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Clinical and Research News
Public-Health Effort Successfully Uncovers Prodromal Psychosis
Psychiatric News
Volume 45 Number 10 page 30-30

The first six years of a public-health initiative in Portland, Maine, to identify young people at risk for psychosis shows that identification of at-risk individuals in the community by stakeholders inside and outside the mental health system is feasible and can result in early treatment.

From 2001 to 2007, the Portland Identification and Early Referral (PIER) program trained 7,270 professionals from the educational, medical, and mental health sectors about prodromal symptoms and means for rapid referral of at-risk youth. The program also undertook a broad-based public-education effort aimed at parents and young people (Psychiatric News, May 2, 2008).

This outreach effort resulted in 780 youth being referred by community participants to the PIER program for assessment, according to a report published in May in the APA journal Psychiatric Services.

Of the 780 community referrals to PIER, 148 individuals were found to meet criteria for prodromal psychosis, according to the report.

Community referrals to the program are screened by PIER clinical staff, usually by telephone, for basic demographic and clinical criteria—residence in the catchment area, age 12 to 35, no prior psychotic episode, and evidence of prodromal psychotic symptoms.

If PIER staff agree that an individual appears to be at high risk, he or she receives a formal assessment with the Structured Interview for Prodromal Syndromes.

Individuals found to be exhibiting symptoms of a prodromal syndrome receive a combination of family psychoeducation, supported employment and education, elements of assertive community treatment specifically tailored to prodromal symptoms, and psychiatric medication.

According to the Psychiatric Services article, PIER clinical staff spent much of the program's first year conducting on-site visits with groups of professionals likely to observe prodromal symptoms among youth early enough to avert onset of psychosis. In addition to presentations in these professionals' offices, educational sessions were held for groups of 50 to 200 of them—for example, grand-rounds presentations or meetings of public-school professionals.

The public-education campaign used commercial and public-service radio and television announcements and appearances on local radio and television talk shows, and created easy-to-read bookmarks, brochures, and flyers that were distributed directly to young people.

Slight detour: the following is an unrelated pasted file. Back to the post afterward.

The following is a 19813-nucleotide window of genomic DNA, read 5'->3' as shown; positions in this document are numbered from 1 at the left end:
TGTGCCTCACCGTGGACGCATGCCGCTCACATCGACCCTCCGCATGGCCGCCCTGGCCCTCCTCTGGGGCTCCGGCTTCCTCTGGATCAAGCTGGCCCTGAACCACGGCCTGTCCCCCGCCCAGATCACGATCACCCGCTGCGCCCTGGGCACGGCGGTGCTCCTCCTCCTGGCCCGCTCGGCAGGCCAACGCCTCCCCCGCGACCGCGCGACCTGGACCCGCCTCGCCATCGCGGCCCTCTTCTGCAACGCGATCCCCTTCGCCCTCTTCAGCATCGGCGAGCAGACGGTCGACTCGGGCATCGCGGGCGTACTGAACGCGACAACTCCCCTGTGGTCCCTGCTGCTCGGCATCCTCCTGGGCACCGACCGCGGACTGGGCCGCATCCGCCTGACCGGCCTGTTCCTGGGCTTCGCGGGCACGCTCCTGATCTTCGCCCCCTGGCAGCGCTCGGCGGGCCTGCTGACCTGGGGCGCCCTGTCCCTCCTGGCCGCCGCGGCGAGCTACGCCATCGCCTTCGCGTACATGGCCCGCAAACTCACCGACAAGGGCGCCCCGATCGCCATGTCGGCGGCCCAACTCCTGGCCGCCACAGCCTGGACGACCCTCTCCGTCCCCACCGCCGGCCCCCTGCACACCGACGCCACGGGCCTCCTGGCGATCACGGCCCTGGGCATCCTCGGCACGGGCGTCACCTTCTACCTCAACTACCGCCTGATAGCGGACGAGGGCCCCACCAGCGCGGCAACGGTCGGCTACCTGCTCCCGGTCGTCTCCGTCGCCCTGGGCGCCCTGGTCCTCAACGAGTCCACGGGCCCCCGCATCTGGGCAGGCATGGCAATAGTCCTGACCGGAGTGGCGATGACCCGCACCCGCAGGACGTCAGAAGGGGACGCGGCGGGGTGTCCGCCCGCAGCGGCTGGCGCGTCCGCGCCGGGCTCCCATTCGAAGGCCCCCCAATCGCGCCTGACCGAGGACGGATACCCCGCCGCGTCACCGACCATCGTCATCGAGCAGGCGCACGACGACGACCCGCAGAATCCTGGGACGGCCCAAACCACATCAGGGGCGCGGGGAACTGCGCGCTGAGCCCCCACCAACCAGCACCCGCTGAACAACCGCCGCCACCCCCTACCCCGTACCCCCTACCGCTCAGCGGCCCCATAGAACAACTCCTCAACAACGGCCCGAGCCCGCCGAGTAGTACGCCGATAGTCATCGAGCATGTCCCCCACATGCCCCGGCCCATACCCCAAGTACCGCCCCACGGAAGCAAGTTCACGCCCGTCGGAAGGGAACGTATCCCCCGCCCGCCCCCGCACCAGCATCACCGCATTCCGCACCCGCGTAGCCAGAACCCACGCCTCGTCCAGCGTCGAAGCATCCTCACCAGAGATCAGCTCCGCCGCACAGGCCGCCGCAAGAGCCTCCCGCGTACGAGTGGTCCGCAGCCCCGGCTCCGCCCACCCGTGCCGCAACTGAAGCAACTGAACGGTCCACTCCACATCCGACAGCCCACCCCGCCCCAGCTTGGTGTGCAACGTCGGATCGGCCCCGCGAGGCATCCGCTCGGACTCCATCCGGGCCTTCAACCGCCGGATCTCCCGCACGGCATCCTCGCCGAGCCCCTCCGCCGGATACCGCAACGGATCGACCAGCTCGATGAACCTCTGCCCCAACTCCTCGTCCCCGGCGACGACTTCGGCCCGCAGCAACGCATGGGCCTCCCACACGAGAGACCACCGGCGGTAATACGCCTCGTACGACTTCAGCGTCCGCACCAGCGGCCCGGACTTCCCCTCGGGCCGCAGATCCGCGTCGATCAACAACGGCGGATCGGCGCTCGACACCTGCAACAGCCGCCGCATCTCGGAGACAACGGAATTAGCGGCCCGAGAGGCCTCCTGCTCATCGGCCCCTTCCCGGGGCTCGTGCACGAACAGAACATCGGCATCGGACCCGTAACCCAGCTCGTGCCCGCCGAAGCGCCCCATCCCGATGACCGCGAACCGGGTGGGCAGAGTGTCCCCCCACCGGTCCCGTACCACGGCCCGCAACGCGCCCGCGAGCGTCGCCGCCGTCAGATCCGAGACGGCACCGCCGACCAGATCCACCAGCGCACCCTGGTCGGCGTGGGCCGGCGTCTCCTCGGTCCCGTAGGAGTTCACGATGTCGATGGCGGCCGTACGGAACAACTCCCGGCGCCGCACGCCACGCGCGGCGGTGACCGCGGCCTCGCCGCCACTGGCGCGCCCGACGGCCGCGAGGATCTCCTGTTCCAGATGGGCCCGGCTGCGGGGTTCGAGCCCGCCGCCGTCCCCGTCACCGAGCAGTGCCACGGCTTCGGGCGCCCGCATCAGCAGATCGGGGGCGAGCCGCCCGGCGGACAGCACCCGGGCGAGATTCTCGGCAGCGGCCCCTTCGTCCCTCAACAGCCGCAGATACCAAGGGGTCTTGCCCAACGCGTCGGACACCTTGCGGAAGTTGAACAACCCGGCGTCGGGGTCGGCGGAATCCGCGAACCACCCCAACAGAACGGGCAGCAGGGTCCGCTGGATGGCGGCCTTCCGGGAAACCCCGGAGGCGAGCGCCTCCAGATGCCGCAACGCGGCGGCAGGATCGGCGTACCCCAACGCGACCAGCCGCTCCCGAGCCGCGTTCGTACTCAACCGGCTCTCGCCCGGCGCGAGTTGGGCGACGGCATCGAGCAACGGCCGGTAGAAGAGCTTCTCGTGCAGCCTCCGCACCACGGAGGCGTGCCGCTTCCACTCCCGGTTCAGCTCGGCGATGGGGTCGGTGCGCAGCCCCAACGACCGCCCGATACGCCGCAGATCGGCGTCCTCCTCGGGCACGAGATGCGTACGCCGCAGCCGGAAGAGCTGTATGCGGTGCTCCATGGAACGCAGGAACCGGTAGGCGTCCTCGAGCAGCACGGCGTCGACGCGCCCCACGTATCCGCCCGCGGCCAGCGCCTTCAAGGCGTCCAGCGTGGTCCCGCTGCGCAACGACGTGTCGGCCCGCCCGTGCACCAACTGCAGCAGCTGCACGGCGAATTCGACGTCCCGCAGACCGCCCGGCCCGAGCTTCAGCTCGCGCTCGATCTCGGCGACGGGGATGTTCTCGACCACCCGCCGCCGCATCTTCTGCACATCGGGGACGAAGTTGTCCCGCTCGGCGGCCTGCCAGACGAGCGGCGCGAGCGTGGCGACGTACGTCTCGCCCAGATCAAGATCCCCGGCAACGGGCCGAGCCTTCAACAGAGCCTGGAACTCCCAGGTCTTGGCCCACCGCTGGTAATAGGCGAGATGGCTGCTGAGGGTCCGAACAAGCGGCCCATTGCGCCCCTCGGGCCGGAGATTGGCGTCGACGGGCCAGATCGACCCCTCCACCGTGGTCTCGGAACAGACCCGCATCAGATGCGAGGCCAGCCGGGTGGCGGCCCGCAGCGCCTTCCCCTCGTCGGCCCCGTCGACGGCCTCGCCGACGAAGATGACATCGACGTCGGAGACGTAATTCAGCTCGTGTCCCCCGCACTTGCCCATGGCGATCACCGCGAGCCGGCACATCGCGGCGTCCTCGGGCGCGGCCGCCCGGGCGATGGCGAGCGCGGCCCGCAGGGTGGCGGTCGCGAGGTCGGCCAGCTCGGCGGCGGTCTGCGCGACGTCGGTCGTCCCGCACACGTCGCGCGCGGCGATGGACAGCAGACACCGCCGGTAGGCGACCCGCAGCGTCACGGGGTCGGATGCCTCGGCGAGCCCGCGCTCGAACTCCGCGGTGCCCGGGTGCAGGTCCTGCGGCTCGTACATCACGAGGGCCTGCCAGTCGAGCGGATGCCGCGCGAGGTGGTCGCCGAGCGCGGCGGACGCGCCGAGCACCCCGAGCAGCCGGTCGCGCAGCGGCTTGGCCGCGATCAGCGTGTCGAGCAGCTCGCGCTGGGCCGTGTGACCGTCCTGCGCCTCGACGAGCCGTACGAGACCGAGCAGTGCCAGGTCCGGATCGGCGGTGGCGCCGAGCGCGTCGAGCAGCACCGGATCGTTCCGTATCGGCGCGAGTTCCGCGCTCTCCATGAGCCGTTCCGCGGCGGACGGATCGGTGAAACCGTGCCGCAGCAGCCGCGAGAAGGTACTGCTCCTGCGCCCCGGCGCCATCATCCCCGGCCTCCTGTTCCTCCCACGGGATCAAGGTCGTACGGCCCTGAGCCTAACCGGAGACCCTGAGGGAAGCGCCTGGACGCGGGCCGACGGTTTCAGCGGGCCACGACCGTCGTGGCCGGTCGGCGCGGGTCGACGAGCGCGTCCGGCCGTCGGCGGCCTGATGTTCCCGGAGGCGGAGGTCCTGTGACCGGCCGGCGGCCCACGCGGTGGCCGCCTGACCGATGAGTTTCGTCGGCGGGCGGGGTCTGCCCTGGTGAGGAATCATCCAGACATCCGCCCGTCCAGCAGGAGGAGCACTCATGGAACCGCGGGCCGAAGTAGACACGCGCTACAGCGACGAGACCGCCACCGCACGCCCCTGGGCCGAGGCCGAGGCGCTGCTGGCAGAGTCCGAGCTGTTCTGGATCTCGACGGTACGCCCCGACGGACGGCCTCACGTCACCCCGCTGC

The report noted that the prodromal cases identified were 49 percent of the expected incidence of psychosis in the catchment area, indicating that the outreach and referral program was successfully identifying a substantial number of individuals who might have gone undetected until well after they had progressed to a full-blown psychosis.

In addition to the prodromal cases, outreach and referral to PIER also yielded another 79 individuals who were found to be already psychotic and "were quickly referred for treatment, usually without hospitalization," the authors noted.

Psychiatrist William McFarlane, M.D., director of PIER and lead author of the Psychiatric Services article, also emphasized that many individuals who did not necessarily meet criteria for prodromal psychosis were nevertheless in need of psychiatric services for other conditions and were referred for treatment outside of the PIER program.

Typically, these referrals were for depression, anxiety, or posttraumatic stress disorder symptoms—"conditions that should be treated in adolescence early and preventively as well," he said.

"So we think this system has an enormous potential for better psychiatric treatment generally," McFarlane told Psychiatric News.

He said the goal of the program is to reduce the incidence of acute psychosis in the catchment area, and preliminary evidence indicates that the goal is likely to be achieved.

McFarlane emphasized that the heart of the program and any impact it may have on the incidence of schizophrenia is in the outreach and education effort. "It's all about the staging of an intervention," he said. "It's just like heart disease—if you get someone with early angina into a catheter lab and treated with statins, the outcome is going to be qualitatively better than if you wait until the patient has a first MI.

"So it's all about at what stage of psychosis you get a person into treatment," McFarlane said.

"Portland Early Identification and Referral: A Community-Based System for Identifying and Treating Youths at High Risk of Psychosis" is posted at <http://psychservices.psychiatryonline.org/cgi/content/full/61/5/512>.blacksquare

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